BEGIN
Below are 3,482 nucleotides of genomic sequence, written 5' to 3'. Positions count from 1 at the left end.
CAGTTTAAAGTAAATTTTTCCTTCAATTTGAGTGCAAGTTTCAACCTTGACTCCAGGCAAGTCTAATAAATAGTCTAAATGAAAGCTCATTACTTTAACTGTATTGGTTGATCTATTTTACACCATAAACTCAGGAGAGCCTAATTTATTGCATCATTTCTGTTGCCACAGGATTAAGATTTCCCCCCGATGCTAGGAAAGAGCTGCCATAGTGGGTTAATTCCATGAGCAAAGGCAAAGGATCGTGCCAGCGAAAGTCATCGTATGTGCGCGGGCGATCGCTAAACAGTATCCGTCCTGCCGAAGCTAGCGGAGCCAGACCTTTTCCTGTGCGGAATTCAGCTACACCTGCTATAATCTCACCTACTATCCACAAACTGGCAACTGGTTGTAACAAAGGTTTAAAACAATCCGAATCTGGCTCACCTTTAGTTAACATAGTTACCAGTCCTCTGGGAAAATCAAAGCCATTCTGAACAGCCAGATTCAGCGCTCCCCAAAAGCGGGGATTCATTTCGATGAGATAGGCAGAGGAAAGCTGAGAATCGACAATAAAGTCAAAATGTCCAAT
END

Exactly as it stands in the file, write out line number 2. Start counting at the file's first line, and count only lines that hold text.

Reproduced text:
CAGTTTAAAGTAAATTTTTCCTTCAATTTGAGTGCAAGTTTCAACCTTGACTCCAGGCAAGTCTAATAAATAGTCTAAATGAAAGCTCATTACTTTAACTGTATTGGTTGATCTATTTTACACCATAAACTCAGGAGAGCCTAATTTATTGCATCATTTCTGTTGCCACAGGATTAAGATTTCCCCCCGATGCTAGGAAAGAGCTGCCATAGTGGGTTAATTCCATGAGCAAAGGCAAAGGATCGTGCCAGCGAAAGTCATCGTATGTGCGCGGGCGATCGCTAAACAGTATCCGTCCTGCCGAAGCTAGCGGAGCCAGACCTTTTCCTGTGCGGAATTCAGCTACACCTGCTATAATCTCACCTACTATCCACAAACTGGCAACTGGTTGTAACAAAGGTTTAAAACAATCCGAATCTGGCTCACCTTTAGTTAACATAGTTACCAGTCCTCTGGGAAAATCAAAGCCATTCTGAACAGCCAGATTCAGCGCTCCCCAAAAGCGGGGATTCATTTCGATGAGATAGGCAGAGGAAAGCTGAGAATCGACAATAAAGTCAAAATGTCCAAT